The work holds the distinction of being the only full-fledged string quintet in Schubert's vast oeuvre. It also stands out for its somewhat unconventional instrumentation, employing two cellos instead of the customary two violas. Most other string quintets follow the example of Mozart and call for an ensemble consisting of the four standard instruments of the string quartet (two violins, viola, and cello), plus a second viola. Schubert, like Luigi Boccherini before him, decided to replace the second viola with an additional cello, thereby enhancing the richness of the quintet texture's lower register.
The work consists of four movements:
In common with other late works (eg. the Symphony in C major, D. 944, the Piano sonata in B-flat major, D. 960, etc.), the opening movement is broadly expansive, accounting for more than one-third of the total length of the piece. The second movement is in three part ABA (Ternery) form. The outer sections, in E Major, are of an otherworldly tranquility. The central section is intensely turbulent; it breaks in on the tranquility almost cruelly, in the unrelated key of F Minor. When the opening music returns, there is a running 32nd note passage in the second cello which seems to have been motivated by the turbulence that came before it. In the last three measures of the movement, Schubert somehow contrives to tie the entire movement together harmonically with a quick, brilliant modulation to the F minor of the middle section and an immediate return to E Major. The Scherzo is symphonic and large-scaled, with the open strings of the lower instruments exploited in an innovative manner to create a volume of sound which seems beyond the capabilities of five stringed instruments. The middle section, or trio of this movement is an unearthly slow march which seems to predict the sound world of Gustav Mahler. The last movement is an exuberant rondo with clear Hungarian influences.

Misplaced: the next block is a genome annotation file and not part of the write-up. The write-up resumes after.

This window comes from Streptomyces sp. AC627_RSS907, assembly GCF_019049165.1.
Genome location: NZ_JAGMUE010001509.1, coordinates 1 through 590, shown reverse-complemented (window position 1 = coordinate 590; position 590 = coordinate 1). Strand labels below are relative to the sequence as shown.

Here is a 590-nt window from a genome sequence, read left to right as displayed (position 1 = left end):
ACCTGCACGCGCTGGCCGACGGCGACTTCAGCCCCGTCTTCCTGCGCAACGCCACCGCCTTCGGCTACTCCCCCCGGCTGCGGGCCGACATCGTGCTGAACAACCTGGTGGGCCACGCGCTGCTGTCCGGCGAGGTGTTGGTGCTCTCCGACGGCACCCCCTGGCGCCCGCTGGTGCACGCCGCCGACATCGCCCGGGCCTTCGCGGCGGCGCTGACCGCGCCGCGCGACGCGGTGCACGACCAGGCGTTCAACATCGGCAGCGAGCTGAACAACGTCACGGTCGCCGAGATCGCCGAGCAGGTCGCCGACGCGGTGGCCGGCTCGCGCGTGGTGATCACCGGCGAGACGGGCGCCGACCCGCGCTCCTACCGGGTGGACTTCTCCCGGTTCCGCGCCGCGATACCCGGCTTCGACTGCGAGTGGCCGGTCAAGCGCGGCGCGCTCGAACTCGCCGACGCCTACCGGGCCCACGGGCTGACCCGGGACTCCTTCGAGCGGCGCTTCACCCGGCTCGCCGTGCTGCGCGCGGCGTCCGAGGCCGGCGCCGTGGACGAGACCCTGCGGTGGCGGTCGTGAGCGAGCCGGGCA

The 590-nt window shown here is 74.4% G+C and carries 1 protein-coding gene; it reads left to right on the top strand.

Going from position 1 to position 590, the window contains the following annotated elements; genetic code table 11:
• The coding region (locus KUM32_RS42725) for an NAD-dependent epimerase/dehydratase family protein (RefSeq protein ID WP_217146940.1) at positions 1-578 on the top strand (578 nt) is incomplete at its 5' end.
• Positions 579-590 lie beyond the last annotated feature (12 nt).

While it was thought by earlier critics to lack the polish appropriate to a work of high-classical art music, it has grown steadily in reputation. Current consensus holds that the Quintet represents a high point in the entire chamber repertoire; the work is regarded as deeply sublime, with moments of unique transcendental beauty. It incorporates many unusual technical features, including the final two notes: the flat supertonic and the tonic, played forte in all parts.
The second movement's plaintive mood makes it popular as background music for pensive or nocturnal scenes in film. Examples include the 1989 Nocturne Indien, the 2001 film Conspiracy, and the 2003 film The Human Stain. Also Episode 21 from the Inspector Morse television series (Dead on Time) draws extensively from this string quintet, as do certain episodes in Desmond Morris' BBC series The Human Animal.
Schubert's string quintet was inspired by Mozart's third string quintet, written in the same key, as well as similar quintets by George Onslow. The instrumentation is reminiscent of Onslow, who used a double bass in some of his quintets. The opening theme of Schubert's work has retained many of the characteristics of the Mozart quintet's opening theme, such as decorative turns, irregular phrase lengths, and rising staccato arpeggios (the latter appear only in Schubert's recapitulation).
In turn, Schubert's work inspired Johannes Brahms in the writing of his Piano Quintet. The third movement of Brahms's quintet, written in C minor/major, ends in the same manner as Schubert's finale, with strong emphasis on the flat supertonic, D flat.